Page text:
[img]http://www.**********.com/iB_html/non-cgi/emoticons/new/smile_k_ani_32.gif[/img] can anyone give me info as to how to sucsessfuly grow Nepenthes villosa how to get low night time temps and so on Thanks
I did a search on this site, and there were a lot of referrenes. I was looking for this one, as Jeff Shafer is the villosa king(at least in this part of the world.).
I think most of what you want is in this thread.
Here is where I grow my N. rajah N. villosa etc.
First of I want to say it was not my original idea it was Jeff Shafer's.
Second I want to say I'm not the greatest of writers so I hope you can make since of all this.
If the building one of these results in any type disaster to your self or your plants I'm in no way held responsible bla bla bla...
I read his article about it in the CPNL (I think it was the March 20003 issue but not for sure I cant seem to find right now) I had always wanted to cultivate N. villosa successfully but Jeff had convinced me my greenhouse would get to hot so I waited. I was so elated when that issue came. My family had needed a new freezer for quite some so time now we had an excuse to actually buy one. I got the old chest freezer it is 48 inches (121.92 centimeters) wide, 29 inches (73.66 centimeters) deep and 32 1/2 inches (82.55 centimeters) tall, that is 14.8 cu. ft. If you are building one the freezer is by far the most expensive item one would need. It looked just like this http://www.ajmadison.com/ajmadison/i...e/FFC15C8C.jpg except used. The first thing I did was removed the lid. It was very easy just two or three screws. The next step was probably the most difficult installing the thermostat. I remover the cover of the control panel (if you look close you can see what I mean in that photo it is on the bottom, side of the freezer) then figure out which wires do what and hook them up accordingly. The thermostat I used is a LUX just like this one http://www.luxproducts.com/thermostats/lv1.htm I drilled a hole on the side of the Plato like thing on the side of the freezer that the control panel is on (Jeff did not recommend drilling a hole in the freezer because water might get it and it could be very dangerous. I used silicon to keep it water proof so I hope that works). I also put duct-tape on the top of the thermostat to keep water from dripping in (so far it has worked) One thing I have learned is that if you were to set the thermostat to 50F it would not necessarily get to 50F before it goes off, mine would get to 30F or below before it would turn of it I had it sent at 50F. So you would have to tweak it a little before you put any plants in. Then I had a peace of 1/8 inch Plexiglas cut to the dimensions I needed. If I did it over I would use glass because the Fluorescent Lighting I use scratches it really bad. I use three fluorescent light fixtures just like these http://www.lowes.com/lkn?act....-338-52 45 . I use 4 Philips 40 watt lights and 2 Sylvania GRO-LUX 40 watt lights I think to combo of the grow-lights and the regular lights seem helps. I few thing I would have noticed, when the freezer come on it seem to suck a lot of the humidity out of the air and onto the walls. I have a small humidifier in the freezer that I have sent to come on for 8 minuets every 2 hours. Also water will start to build in the bottom of the freezer make sure you have a way of removing it.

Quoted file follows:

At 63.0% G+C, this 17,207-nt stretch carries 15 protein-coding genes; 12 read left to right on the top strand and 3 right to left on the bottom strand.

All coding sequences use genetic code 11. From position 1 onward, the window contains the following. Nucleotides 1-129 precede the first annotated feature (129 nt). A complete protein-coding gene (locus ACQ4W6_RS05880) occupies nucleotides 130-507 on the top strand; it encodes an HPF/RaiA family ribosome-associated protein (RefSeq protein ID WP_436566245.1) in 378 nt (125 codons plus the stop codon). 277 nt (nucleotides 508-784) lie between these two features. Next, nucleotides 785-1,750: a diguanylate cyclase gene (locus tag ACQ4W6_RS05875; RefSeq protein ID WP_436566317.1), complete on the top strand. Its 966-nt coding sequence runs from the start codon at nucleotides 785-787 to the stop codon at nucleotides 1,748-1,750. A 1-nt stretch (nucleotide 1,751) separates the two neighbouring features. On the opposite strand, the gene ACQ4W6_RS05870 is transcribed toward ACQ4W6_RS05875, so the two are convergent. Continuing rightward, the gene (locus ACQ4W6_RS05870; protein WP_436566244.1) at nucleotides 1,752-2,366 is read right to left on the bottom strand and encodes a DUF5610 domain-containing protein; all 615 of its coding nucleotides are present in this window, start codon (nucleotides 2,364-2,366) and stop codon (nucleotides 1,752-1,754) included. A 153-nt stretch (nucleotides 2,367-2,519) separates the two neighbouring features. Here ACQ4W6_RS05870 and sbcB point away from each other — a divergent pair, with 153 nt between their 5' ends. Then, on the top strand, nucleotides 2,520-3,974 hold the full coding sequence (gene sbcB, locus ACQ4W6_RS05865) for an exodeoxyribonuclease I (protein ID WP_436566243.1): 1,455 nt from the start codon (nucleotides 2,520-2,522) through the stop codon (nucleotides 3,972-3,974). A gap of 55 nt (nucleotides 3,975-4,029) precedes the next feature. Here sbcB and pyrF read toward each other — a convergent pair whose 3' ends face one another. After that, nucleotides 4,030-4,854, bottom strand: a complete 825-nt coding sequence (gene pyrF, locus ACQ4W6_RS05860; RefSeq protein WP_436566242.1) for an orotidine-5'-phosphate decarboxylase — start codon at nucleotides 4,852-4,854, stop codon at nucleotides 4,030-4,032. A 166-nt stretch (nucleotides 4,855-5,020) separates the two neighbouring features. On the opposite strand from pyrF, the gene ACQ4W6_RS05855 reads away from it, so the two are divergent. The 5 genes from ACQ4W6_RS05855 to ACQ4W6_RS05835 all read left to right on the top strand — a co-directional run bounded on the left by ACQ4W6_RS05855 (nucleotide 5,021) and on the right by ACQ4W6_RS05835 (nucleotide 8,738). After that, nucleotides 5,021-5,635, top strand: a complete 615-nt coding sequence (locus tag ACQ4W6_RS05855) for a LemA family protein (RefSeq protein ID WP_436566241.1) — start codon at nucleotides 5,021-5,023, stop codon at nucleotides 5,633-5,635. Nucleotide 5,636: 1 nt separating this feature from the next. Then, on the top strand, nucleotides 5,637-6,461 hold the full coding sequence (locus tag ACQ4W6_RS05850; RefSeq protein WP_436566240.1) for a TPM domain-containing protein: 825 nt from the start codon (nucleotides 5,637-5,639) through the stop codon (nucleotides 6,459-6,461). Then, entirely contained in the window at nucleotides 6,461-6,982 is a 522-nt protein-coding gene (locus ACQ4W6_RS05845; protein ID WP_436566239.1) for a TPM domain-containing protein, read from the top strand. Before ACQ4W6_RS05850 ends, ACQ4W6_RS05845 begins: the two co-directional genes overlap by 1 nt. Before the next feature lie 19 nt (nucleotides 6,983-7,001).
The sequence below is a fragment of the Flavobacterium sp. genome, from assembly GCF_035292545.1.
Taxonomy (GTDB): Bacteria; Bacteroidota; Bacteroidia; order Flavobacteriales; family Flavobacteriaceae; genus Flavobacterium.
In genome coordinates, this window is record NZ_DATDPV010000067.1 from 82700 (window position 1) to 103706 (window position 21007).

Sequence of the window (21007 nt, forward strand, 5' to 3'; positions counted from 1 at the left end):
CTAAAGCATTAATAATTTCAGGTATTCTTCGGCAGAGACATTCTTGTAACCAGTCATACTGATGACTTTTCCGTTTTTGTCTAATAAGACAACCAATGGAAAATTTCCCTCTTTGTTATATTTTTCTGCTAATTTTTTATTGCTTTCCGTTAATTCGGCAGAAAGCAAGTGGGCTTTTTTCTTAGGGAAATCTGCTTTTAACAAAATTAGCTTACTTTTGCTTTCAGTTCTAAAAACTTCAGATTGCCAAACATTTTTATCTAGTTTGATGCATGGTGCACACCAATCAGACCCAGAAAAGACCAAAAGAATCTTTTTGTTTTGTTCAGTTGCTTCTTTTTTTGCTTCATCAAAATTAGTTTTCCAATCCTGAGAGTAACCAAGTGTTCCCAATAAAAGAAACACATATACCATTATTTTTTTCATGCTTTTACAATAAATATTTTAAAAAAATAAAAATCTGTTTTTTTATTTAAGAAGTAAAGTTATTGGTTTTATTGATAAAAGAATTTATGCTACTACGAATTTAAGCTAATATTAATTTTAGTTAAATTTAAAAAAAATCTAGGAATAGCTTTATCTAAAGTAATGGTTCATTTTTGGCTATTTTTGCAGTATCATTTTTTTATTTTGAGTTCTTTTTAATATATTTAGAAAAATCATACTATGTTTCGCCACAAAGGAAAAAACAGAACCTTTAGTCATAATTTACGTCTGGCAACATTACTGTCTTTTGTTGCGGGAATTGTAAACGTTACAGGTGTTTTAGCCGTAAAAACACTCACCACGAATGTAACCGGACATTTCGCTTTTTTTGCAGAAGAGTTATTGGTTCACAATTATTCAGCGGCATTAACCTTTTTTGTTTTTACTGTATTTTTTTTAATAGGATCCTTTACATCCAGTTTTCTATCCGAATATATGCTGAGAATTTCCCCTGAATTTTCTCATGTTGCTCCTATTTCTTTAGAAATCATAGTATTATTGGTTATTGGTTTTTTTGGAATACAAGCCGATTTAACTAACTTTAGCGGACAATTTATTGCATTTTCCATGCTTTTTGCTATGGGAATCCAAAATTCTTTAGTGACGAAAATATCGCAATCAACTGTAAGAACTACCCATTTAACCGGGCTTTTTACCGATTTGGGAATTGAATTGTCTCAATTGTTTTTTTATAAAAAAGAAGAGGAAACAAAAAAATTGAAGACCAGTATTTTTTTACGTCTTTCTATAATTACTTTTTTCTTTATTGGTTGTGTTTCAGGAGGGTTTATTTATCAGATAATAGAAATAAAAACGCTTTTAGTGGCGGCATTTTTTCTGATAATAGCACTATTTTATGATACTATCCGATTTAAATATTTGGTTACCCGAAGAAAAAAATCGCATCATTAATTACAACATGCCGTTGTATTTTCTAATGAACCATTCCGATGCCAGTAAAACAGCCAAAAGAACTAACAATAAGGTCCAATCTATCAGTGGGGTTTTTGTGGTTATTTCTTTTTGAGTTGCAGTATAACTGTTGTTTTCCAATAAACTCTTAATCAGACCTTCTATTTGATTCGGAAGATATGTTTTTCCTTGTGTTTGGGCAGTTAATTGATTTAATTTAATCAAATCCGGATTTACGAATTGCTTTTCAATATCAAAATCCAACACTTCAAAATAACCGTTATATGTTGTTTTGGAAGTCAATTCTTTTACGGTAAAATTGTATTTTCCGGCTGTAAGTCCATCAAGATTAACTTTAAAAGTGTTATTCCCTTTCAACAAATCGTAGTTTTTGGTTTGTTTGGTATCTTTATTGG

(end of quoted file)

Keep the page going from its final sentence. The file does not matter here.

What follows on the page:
I would heed Jeremiah's advice - his plants are just amazing.
Since I haven't yet built a highland chamber, this is my current method:
For the past 1 year I have been successful with a very young N. villosa by growing it in a pot that fits just inside one of those clear acrylic boxes. I melted a few airholes in the top. During the day it sits on a shelf under fluorescent lights and at night I place the whole thing into a dorm sized refrigerator. I'm growing N. macrophylla similarly, except it's in a glass display box with a wooden base I found at a thrift store. Instead of the fridge, I place it near a window, or outside at night.